Anemia of chronic kidney disease
The pathophysiologic mechanism involved in anemia of CKD is multifactorial. It is associated with relative erythropoietin deficiency. Erythropoietin is the hormone that allows the formation of more erythrocytes. Decreased levels of this hormone lead to low red blood cell count resulting in anemia (Mukherjee, 2018). Uremic-induced inhibitors of erythropoiesis can also be implicated in this scenario where there is inhibition of forming more red blood cells leading to low hemoglobin levels. Also, shortened erythrocyte survival and disordered iron homeostasis contribute to anemia.
Hoste, E. A., Kellum, J. A., & Lameire, N. (2018). Definitions, classification, epidemiology, and risk factors of acute kidney injury. Oxford Medicine Online. https://doi.org/10.1093/med/9780199592548.003.0220_update_001 (Links to an external site.)
Mukherjee, N. (2018). Chapter-28 Coagulopathy in chronic kidney disease. Embryology for Medical Students, 196-203. https://doi.org/10.5005/jp/books/10252_28 (Links to an external site.)
Sharples, E. (2017). Acute kidney injury. Oxford Medicine Online. https://doi.org/10.1093/med/9780199659579.003.0127 (Links to an external site.)
Case Study #2: Reproductive
According to the case presented, including the clinical manifestations and microscopic examination of the vaginal discharge, what is the most probably diagnosis for Ms. P.C.? Support your answer and explain why you get to that diagnosis.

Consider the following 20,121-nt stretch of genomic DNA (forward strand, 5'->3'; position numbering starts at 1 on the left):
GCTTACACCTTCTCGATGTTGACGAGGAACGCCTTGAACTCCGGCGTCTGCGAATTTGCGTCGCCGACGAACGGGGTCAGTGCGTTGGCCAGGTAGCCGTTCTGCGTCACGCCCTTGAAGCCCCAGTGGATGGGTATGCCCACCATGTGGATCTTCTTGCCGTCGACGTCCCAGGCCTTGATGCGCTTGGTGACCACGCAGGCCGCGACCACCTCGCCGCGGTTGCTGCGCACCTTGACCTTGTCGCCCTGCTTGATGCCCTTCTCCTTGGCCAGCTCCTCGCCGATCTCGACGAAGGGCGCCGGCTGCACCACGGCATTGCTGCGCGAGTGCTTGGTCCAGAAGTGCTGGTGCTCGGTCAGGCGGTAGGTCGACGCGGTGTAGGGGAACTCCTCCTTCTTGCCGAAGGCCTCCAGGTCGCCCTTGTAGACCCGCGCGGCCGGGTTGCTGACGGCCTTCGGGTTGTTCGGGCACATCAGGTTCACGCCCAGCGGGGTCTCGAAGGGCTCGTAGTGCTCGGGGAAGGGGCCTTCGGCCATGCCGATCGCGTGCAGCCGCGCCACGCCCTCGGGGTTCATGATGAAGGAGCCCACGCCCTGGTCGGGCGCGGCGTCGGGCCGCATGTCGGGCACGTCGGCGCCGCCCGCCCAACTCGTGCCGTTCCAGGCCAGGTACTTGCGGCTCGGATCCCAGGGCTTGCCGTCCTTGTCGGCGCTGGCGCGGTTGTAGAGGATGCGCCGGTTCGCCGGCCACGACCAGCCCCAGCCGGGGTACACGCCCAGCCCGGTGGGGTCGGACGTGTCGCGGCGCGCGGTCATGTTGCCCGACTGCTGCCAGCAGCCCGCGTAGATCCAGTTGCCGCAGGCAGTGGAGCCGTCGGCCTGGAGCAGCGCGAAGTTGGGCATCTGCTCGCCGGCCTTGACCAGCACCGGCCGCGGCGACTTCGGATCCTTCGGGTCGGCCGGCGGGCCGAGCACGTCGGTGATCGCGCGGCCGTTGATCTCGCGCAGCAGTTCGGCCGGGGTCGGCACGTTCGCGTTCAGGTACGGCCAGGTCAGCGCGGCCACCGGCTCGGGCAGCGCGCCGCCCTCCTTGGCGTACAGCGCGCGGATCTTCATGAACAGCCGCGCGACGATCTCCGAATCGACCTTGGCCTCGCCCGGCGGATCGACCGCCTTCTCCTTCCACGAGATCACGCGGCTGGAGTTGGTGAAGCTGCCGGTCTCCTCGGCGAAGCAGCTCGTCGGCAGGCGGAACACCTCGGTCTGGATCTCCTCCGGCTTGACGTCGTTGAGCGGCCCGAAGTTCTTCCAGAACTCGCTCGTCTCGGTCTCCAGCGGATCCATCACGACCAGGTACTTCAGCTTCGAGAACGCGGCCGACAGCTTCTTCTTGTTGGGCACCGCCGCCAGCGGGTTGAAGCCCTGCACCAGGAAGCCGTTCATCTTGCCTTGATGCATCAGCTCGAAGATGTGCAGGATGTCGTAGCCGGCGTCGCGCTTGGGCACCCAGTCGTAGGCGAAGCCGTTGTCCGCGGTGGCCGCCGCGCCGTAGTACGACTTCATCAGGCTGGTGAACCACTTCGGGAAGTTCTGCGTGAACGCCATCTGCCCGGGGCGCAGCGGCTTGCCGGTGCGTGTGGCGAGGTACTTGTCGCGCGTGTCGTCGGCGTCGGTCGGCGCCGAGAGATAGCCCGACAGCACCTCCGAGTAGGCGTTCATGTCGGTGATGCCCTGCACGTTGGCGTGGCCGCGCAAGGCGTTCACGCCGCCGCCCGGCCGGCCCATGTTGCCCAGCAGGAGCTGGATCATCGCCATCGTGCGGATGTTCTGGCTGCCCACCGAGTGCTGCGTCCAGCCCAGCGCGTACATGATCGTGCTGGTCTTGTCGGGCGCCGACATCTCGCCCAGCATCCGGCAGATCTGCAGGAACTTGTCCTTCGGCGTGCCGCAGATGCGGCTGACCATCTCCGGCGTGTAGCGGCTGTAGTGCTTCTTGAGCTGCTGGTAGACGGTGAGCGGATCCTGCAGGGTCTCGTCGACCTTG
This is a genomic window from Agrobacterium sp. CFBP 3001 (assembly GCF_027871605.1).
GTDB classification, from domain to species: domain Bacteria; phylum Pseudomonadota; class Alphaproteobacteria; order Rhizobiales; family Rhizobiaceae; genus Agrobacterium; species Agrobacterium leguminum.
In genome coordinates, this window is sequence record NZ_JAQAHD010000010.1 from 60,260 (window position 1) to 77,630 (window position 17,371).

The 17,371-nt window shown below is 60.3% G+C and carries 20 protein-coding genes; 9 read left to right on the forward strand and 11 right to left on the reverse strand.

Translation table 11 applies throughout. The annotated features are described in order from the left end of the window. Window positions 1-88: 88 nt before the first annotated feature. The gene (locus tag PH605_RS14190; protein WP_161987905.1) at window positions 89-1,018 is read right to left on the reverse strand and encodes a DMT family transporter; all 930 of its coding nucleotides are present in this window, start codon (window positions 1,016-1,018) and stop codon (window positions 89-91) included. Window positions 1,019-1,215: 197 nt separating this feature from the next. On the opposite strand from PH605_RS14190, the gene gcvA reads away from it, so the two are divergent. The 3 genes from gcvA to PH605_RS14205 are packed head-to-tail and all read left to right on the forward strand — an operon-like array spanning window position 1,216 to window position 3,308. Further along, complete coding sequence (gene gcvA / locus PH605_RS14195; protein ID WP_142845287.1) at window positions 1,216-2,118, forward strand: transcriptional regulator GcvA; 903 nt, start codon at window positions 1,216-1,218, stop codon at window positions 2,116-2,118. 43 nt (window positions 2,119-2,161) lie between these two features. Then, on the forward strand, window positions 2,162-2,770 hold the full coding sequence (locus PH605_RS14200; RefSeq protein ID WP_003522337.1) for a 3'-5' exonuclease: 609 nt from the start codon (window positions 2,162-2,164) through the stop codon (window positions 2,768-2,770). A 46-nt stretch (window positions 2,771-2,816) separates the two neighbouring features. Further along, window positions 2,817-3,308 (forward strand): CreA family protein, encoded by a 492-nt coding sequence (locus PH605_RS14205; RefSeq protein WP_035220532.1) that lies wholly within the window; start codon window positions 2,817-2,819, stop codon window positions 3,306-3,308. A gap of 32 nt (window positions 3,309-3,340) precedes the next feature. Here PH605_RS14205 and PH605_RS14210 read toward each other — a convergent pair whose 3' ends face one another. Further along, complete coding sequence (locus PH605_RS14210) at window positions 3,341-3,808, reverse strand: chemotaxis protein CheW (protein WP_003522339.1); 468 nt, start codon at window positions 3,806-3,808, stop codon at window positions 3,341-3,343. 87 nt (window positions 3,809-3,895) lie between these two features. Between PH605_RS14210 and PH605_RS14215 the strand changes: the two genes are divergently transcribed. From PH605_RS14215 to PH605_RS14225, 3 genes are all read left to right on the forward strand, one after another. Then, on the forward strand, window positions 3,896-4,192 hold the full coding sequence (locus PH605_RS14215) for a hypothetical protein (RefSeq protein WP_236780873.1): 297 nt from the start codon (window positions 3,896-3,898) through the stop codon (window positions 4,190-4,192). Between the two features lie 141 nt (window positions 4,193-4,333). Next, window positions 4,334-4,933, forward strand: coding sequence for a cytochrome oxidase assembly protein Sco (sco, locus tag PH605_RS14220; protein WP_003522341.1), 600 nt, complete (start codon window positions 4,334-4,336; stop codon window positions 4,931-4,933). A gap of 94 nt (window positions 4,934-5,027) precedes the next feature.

Based on this case study, the most probable diagnosis for P.C. would be PID or Pelvic Inflammatory Disease related to Gonorrhea. This is due to P.Cs self-report of unprotected sexual contact eight days ago as well as associated signs and symptoms to include heavy malodorous vaginal discharge, lower abdominal pain, nausea and emesis (vomiting.) It is important to note that someone with gonorrhea may be asymptomatic (Dlugasch, 2021).
2. Based on the vaginal discharged described and the microscopic examination of the sample could you suggest which would be the microorganism involved?
The microorganism involved in her infection is likely Neisseria Gonorrhea. Gonorrhea is an aerobic bacterium. It is a very common a sexually transmissible disease, a gram- negative diplococci. It is transmitted during vaginal, oral or anal intercourse. Gonorrhea affects the urethra, cervix, rectum or throat in females (Mayo Clinic, 2021).